Pima County’s supervisors always say they want to fix area roads, but they keep rejecting plans that would pay to do it.

The metaphor of drops falling into buckets is getting a lot of mileage in Pima County these days.

It is most frequently being employed to describe the current Road Property Tax, whose $19.5 million in annual proceeds many say is not up to the task of getting all county roads — including those in incorporated areas — back to fair condition. The estimated price tag for just unincorporated Pima County roads is around $330 million, not including inflation or ongoing maintenance.

It is against this backdrop that talk of a possible county sales tax, whose proceeds would vastly outstrip those of the property tax, has been proceeding. Among other things, a sales-tax commission has been mulling the issue and will make recommendations to the Board of Supervisors about whether to pursue such a measure in the coming months.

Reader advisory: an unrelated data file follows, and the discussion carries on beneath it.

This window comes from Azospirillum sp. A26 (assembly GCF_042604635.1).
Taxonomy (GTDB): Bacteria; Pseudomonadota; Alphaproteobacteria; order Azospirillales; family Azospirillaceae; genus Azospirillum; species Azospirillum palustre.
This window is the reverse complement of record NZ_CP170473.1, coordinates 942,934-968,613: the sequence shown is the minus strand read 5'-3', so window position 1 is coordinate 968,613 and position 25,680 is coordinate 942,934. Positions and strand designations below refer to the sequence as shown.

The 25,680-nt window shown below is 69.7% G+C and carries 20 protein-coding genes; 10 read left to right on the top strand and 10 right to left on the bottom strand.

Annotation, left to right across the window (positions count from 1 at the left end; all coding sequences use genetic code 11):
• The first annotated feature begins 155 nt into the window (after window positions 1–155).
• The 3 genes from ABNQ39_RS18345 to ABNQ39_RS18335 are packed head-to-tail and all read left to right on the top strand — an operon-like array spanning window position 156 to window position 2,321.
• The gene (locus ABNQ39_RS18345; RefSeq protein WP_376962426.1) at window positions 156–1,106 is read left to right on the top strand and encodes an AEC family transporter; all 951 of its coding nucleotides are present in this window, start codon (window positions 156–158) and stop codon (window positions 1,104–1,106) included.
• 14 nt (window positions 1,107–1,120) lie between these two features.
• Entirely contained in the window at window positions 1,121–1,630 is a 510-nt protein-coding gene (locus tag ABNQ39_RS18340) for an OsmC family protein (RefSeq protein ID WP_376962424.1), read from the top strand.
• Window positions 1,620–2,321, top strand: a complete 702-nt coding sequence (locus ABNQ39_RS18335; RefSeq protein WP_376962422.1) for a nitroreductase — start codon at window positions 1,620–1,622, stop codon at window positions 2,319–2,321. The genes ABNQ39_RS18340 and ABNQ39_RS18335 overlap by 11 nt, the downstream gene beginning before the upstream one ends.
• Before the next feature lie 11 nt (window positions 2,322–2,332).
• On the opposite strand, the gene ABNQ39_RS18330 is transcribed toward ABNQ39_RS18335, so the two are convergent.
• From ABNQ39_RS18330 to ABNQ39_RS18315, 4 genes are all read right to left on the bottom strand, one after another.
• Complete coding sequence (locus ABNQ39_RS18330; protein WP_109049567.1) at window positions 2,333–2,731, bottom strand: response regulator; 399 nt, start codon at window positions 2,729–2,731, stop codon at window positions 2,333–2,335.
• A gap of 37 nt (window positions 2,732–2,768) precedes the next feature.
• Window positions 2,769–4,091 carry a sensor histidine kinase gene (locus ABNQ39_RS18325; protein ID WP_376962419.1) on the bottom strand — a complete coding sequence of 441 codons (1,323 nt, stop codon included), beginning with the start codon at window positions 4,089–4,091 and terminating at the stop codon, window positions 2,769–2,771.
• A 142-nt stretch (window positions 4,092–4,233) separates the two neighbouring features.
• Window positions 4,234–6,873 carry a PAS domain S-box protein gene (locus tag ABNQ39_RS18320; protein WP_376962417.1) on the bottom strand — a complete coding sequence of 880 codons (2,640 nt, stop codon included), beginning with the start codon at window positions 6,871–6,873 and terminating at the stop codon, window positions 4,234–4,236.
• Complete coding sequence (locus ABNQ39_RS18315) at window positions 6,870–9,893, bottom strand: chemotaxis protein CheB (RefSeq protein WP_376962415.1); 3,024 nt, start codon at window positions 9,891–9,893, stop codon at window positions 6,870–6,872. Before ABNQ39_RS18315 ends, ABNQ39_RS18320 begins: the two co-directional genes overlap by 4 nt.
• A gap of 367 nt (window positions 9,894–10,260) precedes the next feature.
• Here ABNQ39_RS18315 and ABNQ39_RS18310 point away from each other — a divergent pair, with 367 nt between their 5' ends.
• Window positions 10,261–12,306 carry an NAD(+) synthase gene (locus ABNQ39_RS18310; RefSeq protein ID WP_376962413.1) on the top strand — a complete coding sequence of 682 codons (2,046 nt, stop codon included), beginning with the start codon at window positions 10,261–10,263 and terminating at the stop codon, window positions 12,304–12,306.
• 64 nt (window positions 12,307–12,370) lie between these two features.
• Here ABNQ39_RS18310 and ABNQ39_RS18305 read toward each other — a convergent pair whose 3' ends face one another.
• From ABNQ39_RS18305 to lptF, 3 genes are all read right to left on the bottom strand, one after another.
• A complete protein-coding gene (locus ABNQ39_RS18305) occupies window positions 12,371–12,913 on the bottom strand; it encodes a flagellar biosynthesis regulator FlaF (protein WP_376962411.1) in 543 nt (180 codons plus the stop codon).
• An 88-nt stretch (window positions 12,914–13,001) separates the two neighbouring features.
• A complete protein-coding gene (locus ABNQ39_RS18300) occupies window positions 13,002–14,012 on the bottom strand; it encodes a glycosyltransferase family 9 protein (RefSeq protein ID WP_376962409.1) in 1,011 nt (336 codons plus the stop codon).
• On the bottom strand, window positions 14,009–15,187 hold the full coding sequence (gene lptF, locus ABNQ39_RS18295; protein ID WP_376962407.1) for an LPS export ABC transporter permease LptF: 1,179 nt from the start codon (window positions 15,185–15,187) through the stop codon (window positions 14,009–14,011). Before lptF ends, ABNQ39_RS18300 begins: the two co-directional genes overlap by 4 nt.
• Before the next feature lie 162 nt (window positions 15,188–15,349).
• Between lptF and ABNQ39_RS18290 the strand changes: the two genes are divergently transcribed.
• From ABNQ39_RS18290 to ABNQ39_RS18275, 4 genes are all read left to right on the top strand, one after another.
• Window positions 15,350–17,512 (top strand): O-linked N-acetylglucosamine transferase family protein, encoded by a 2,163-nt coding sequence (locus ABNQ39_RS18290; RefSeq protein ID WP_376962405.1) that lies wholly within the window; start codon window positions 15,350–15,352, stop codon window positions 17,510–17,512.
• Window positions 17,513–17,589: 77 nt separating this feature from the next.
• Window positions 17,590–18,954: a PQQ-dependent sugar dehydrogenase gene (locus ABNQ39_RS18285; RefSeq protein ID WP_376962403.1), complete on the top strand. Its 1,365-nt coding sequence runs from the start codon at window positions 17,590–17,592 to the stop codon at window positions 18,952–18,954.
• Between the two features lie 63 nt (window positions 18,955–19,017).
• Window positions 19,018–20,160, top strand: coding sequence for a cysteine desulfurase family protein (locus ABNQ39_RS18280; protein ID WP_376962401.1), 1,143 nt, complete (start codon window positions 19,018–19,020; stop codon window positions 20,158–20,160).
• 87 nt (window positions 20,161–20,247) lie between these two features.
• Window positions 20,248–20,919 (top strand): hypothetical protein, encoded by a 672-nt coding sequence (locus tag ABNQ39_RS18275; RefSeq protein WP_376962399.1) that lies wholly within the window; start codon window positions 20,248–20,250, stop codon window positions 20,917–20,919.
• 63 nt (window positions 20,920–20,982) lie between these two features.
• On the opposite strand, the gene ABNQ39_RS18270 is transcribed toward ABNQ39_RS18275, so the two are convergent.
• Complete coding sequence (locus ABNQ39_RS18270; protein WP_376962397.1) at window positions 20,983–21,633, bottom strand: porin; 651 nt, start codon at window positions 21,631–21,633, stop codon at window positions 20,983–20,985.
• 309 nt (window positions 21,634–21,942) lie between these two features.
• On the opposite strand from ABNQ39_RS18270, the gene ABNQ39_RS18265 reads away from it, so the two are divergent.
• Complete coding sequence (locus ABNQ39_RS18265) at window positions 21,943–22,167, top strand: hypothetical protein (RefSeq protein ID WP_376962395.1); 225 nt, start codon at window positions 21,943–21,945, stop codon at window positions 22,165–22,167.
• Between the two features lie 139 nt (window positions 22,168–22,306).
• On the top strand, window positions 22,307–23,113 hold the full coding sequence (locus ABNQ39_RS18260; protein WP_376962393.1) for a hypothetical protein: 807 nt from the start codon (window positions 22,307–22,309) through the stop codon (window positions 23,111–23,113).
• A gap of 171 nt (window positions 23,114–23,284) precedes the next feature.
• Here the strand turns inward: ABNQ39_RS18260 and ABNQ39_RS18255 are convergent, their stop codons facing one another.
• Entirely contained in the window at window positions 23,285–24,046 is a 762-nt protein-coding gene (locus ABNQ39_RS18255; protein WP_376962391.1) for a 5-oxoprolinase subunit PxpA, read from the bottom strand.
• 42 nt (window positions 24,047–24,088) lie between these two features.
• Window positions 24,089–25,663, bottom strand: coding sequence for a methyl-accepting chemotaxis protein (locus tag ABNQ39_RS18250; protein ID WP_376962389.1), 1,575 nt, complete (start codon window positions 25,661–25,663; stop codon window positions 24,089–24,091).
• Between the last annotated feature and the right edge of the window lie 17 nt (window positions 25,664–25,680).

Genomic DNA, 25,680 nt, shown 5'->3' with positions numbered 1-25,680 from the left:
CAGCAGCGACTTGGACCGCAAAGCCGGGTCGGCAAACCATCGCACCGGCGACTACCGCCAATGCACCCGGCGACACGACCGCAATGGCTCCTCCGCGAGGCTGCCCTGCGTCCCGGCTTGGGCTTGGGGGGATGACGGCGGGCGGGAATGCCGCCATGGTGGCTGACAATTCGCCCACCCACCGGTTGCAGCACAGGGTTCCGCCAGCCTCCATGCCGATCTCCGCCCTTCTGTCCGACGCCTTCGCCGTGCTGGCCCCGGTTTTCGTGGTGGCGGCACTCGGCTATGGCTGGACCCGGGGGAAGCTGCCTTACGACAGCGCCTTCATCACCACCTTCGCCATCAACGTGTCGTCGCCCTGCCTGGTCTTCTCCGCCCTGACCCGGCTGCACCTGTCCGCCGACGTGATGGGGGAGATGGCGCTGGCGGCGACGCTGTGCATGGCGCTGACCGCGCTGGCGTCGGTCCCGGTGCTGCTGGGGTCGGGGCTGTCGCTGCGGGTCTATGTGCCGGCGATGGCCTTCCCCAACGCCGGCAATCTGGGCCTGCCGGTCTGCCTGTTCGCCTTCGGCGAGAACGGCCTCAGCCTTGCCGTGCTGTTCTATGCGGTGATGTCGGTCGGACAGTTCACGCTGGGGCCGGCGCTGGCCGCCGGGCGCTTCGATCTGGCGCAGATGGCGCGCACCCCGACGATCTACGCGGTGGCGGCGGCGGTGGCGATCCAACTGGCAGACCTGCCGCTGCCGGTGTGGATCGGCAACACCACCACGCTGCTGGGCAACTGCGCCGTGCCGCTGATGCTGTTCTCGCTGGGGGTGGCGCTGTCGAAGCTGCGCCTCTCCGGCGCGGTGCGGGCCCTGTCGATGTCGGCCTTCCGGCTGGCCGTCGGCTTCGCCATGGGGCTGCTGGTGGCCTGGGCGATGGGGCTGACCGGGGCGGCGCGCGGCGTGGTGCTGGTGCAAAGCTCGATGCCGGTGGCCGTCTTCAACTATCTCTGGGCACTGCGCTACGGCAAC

Last October, Supervisor Steve Christy put forward a roads plan that featured a half-cent sales tax, as well as RTA management of the effort.

More recently, another plan has emerged, one whose principal proponent is Supervisor Ramón Valadez.

Valadez says the two plans are not in conflict, and are rather “very compatible.”

Christy doesn’t go that far, and raised several concerns about the plan as written. But he did say, “There are many things I find attractive in it,” though the “overall concept needs some substantial tweaking.”

So, what are the plan’s basics?

It sets the ambitious goal of improving and preserving “the condition of every single unincorporated Pima County maintained paved roadway within 10 years.”

That Herculean repair and preservation effort would cost around $527 million, though the county’s share of the sales tax would be $279 million over that period. Nearly $800 million would be raised by the tax, which would be split among all the jurisdictions based on population. Among other things, that sizable gap would be filled in by Highway User Revenue Fund dollars currently used to service debt for 1997 bond projects, a sizable sum expected to decline precipitously in coming years as those bonds are paid off, and anticipated increases in county receipts of HURF funds over the next decade.

Out of the gates, good and failed roads would see the earliest attention, what the plan calls “both a worst-first and best-first approach.” Roads in good condition are fairly cheap to keep that way, while the worst roads would get a full mill and fill.